Tuesday, September 4, 2012

Literature: When

Almost unbelievably, we are battening down the hatches here at chez Pauline in anticipation of 100 mile per hour winds and hurricane-like conditions. So, in the interest of time, a flashback post today from August of 2011. Enjoy, and I'll be back when the storm has blown over:

Historically, sailors have felt free of a myriad of ills once they were clear of land.  While the sea may hold its own dangers, nothing there was untenable. A sailor can deal with things at sea; by land he is often quite literally a fish out of water. Thomas Flemming Day understood that thoroughly and his poem When reflects that understanding. When I read it, which is frequently, I think not only of my own love for the sea but of the generations before me who shared that delight.

When western winds are blowing soft
Across the Island Sound;
When every sail that draw aloft,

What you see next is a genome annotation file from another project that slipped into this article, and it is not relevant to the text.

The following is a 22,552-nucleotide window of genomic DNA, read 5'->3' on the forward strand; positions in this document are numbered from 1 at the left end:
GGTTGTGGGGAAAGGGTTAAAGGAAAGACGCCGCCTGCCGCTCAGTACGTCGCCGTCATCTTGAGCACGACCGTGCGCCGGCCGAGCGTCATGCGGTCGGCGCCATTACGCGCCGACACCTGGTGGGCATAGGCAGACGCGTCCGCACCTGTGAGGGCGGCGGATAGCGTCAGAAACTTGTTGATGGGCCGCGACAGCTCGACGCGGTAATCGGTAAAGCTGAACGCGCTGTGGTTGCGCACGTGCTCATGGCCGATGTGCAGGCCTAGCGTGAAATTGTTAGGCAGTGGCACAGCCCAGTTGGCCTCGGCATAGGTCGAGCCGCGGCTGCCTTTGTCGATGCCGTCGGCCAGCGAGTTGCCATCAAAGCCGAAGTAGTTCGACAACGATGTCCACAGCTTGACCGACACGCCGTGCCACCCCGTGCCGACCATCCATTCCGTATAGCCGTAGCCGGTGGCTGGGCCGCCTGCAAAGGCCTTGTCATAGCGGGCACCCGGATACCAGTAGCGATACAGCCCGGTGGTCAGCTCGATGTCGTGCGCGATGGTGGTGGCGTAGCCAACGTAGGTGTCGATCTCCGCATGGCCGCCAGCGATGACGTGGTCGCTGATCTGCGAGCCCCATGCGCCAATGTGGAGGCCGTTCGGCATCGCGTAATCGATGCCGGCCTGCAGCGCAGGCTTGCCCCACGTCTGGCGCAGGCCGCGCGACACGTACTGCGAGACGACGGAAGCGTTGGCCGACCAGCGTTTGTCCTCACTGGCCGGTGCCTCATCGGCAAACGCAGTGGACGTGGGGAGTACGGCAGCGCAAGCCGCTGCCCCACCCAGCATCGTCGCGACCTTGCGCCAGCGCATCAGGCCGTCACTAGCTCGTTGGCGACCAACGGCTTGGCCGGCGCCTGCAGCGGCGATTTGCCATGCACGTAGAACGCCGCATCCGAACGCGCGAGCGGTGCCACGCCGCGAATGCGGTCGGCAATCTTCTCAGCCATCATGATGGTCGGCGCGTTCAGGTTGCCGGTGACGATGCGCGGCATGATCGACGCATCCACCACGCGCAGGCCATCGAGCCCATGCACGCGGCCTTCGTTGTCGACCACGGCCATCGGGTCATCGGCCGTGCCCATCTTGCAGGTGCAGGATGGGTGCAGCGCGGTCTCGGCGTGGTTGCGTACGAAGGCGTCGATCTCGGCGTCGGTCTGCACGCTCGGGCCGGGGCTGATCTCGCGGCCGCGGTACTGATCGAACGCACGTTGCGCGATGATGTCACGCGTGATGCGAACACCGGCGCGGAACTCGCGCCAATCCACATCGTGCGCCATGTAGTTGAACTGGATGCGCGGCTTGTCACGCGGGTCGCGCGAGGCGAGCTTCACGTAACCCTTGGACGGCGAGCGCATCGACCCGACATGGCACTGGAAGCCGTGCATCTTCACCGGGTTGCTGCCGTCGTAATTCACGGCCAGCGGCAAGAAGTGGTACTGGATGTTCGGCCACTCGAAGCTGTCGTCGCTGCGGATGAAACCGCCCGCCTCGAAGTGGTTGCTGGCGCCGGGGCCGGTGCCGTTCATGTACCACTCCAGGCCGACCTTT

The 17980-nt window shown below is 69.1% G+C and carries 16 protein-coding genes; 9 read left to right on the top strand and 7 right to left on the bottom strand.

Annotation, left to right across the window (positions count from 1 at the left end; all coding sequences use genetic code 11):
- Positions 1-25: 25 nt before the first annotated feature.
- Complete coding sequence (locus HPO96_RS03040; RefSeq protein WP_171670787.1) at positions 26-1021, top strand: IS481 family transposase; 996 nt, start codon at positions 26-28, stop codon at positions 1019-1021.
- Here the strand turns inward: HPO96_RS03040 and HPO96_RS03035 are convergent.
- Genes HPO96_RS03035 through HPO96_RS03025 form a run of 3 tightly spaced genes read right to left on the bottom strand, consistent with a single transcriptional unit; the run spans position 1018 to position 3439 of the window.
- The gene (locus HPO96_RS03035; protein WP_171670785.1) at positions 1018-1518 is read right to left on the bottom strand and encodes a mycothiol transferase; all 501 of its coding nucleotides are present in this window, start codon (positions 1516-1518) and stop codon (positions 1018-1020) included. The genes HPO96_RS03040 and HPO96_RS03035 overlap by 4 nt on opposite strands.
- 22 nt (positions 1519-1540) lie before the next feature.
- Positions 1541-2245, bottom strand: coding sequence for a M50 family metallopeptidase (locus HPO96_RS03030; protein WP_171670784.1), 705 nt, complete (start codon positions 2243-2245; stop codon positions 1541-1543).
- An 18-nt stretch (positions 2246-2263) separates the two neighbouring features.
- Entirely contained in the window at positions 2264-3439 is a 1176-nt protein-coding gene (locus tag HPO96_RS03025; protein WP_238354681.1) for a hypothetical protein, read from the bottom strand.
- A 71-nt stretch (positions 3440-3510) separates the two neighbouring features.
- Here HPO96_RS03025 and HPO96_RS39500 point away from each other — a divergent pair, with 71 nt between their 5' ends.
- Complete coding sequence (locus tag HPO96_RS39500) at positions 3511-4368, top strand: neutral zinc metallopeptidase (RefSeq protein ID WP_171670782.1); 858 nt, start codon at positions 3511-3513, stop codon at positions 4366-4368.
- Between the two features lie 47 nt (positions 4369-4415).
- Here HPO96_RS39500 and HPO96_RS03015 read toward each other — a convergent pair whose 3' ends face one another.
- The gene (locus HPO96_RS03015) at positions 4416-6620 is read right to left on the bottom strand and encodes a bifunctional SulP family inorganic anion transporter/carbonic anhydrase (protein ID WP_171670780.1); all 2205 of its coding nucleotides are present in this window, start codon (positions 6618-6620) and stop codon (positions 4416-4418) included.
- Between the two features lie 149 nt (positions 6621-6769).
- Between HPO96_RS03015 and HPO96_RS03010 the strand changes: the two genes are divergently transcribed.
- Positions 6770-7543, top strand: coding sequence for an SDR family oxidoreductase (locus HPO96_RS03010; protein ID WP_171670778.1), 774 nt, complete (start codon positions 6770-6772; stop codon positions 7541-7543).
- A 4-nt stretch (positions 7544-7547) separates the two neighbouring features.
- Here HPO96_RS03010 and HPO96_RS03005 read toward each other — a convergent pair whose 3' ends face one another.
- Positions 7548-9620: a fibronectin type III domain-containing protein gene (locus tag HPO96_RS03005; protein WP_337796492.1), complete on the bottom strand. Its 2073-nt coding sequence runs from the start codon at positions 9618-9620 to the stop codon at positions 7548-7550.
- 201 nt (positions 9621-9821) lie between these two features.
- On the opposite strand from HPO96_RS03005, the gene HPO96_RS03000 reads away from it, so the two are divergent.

Is swollen true and round.
When yellow shores along the lee,
Slope upward to the sky;
When opal bright the land and sea,
In changeful contact lie;
When idle yachts at anchor swim,
Above the phantom shape;
When spires of canvas dot the rim, 
Which curves from cape to cape.
When seaweed strewn the ebbing tide,
Pours eastward to the main;
When clumsy coasters side by side,
Tack in and out again.
When such a day is mine to live, 
What has the world beyond to give?

Stay safe out there Brethren. I will return.

Header: Lighthouse by Chrystal Chan via American Gallery


Timmy! said...

Stay safe, Pauline. I will be home soon.

btw, that is one funky painting at the header todday... just saying.

Pauline said...

We've brought in all the wind chimes, brooms, gardening tools, etc. Now on to the big stuff...

I don't know; I kinda like that painting.

Rick said...

Hope you're ok over there Pauline - while you're securing for foul weather, might I also recommend Kipling's "Harp Song of the Dane Women". It's also a haunting poem.

Pauline said...

Thanks for the recommendation, Rick.

We're doing well here after a bad night. Our boiler is leaking a bit and power was down for close to twelve hours but we still have a roof and none of the fallen trees that literally litter our neighborhood hit anyone's house. No radiation today as the power was out at the hospital, too.

Highest gusts were clocked on the upper hillside at 130 MPH. We're very, very lucky.

Pauline said...

Also, you can find some great pictures of some of the wind damage here in Anchorage at the Anchorage Daily News website: